Cross-examined - The ship's marks as spoken of, were made with chalk - might have been rendered obscure by rubbing against something or other - still thinks is unlikely.

Mr. James Chisholm, sworn - Stated that he bought the whole of the spirits imported here by the "Triton," there were 93 casks including three ullages, all of which, amounted to about 10,000 gallons - remembers at one time, to have emptied one of the ullage casks, took the contents away, and left the cask behind - had 53 casks remaining in the Bonded Store, in February last.

Cross-examined - Recollects on one occasion Mr. Harper asking witness to exchange with him two casks of centage spirits, for those which he had in bond by the Triton.  Witness was desirous of evincing his respect towards Mr. Harper for his accustomed civility towards him in the duties of his office, and consented.  Does not know the ship's number on the casks which he permitted Mr Harper to take.  Knows that a Mrs McLeod bought a puncheon of rum from defendant, which she paid for.  Believes the cask to have contained 116 gallons.  Has had frequent occasion to go to the Bonded Store in the course of business; and has had still more frequent opportunities of observing defendant's conduct.  Always considered him extremely accurate in his accounts; and entertained the highest opinion of his integrity.

Titus Kent - Was employed as a labourer in the Bonded Store in the month of March last, and some months prior thereto.  Knows that three casks were conveyed away in a cart from the Store some time in March last.  There were numbers to each cask.  One was a puncheon.  They were taken from a tier of casks which had been laid in from the cargo of the Triton a short time before.

Three other witnesses, John Dawson, James Lee, and Thomas Brown, deposed to a similar effect.

Mr. John Roberts examined - Was formerly a publican, is now a dealer.  Remembers purchasing a puncheon of rum from Mr. Harper at the Bonded Store, on the 15th of March last.  Understood at the time it was centage spirits.  Paid at the rate of 12s. 6d. per gallon for the same.  The cask was numbered 151 or 251.  Has seen empty casks left in the Store by importers, which two years after have been refilled with centage spirits and sold out.

Joseph Harcourt deposed that he was employed to cart a puncheon of rum from the Bonded Store to Ashton's house at the Canteen, and was paid  for doing so.  Does not know what month it was in.  Has no further recollection of the circumstance.

Captain Piper examined - Is Naval Officer of the Colony.  Remembers a quantity of spirits being landed by the Triton.  Understood Mr. Chisholm became the proprietor of the whole.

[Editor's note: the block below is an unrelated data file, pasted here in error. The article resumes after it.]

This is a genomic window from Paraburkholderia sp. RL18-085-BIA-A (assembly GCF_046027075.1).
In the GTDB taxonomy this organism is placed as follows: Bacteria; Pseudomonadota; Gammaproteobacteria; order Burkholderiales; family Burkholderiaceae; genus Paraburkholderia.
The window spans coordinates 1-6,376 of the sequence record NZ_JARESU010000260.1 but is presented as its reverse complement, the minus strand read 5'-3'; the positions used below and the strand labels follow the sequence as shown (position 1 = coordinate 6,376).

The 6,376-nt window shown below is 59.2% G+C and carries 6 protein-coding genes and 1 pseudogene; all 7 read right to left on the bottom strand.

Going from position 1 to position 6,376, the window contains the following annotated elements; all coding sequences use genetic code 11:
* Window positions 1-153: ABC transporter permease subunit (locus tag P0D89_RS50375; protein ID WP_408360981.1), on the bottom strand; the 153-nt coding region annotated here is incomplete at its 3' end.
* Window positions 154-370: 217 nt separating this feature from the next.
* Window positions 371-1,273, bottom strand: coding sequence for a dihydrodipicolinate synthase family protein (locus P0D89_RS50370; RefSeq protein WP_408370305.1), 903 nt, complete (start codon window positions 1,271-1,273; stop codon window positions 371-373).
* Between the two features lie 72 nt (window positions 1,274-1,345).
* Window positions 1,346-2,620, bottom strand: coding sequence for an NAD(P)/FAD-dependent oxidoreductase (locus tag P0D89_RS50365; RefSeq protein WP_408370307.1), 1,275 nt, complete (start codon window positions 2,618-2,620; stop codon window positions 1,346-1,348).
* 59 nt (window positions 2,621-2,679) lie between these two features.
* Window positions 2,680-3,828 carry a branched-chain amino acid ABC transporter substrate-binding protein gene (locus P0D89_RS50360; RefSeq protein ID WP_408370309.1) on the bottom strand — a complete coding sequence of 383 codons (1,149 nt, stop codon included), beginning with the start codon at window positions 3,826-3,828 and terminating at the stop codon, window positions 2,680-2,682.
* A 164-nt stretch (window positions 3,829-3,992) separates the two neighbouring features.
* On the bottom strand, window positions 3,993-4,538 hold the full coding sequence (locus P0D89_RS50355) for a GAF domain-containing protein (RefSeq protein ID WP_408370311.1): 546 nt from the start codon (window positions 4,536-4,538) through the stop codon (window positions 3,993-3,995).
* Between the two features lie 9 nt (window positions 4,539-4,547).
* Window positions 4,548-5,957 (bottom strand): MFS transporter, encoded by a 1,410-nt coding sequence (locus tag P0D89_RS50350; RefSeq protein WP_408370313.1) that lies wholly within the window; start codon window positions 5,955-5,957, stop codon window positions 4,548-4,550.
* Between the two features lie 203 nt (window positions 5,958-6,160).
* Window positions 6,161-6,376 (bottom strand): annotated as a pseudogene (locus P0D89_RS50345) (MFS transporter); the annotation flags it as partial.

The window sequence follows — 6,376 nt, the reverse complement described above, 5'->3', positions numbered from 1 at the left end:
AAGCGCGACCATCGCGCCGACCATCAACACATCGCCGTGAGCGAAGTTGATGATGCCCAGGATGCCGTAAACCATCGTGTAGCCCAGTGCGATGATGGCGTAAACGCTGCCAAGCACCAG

The prosecution here closed.

Dr. Wardell then rose, and submitted to the Court that there was no case made out on the part of the prosecution.

The Learned Judge and Jury were of the same opinion; and Mr. Harper was acquitted.[3 ]



[1 ]Stephen J. resigned as temporary Justice of the Supreme Court on 27 May 1826, and was not sworn in as puisne Justice until early November 1826.  See C.H. Currey, Sir Francis Forbes: the First Chief Justice of the Supreme Court of New South Wales, Angus and Robertson, Sydney, 1968, pp 97-98; Australian, 3 June 1826. In the meantime, Forbes C.J. sat alone. 

[2 ] Saxe Bannister.

[3 ] In commenting on this trial on 29 July 1826, the Australian stated that Harper was a "Gentleman much respected in his station, and in his office" and that "there never was less foundation for a Criminal charge against any man".  The only people who suspected him of criminal conduct were some "unprincipled prisoners of the Crown", members of gaol gangs, who gave evidence against him.  The Sydney Gazette, 2 August 1826 claimed that the Australian's comments on this trial was partial.  The allegation is that the Australian used it to criticise the government's decision to prosecute.  The Gazette also said that an application was made to all three papers, the Gazette, Australian and Monitor, not to publicise the trial.  See also Sydney Gazette, 12 August 1826.

The Monitor made a brief comment on this case on 11 August 1826, calling Harper a "gentleman of the highest respectability" and noting that he was "most honourably acquitted".  Harper returned to his office in the commissariat: Sydney Gazette, 5 August 1826.  For legal opinions on the case, see Historical Records of Australia, Series 1, Vol. 14, pp 757-758.

Published by the Division of Law, Macquarie University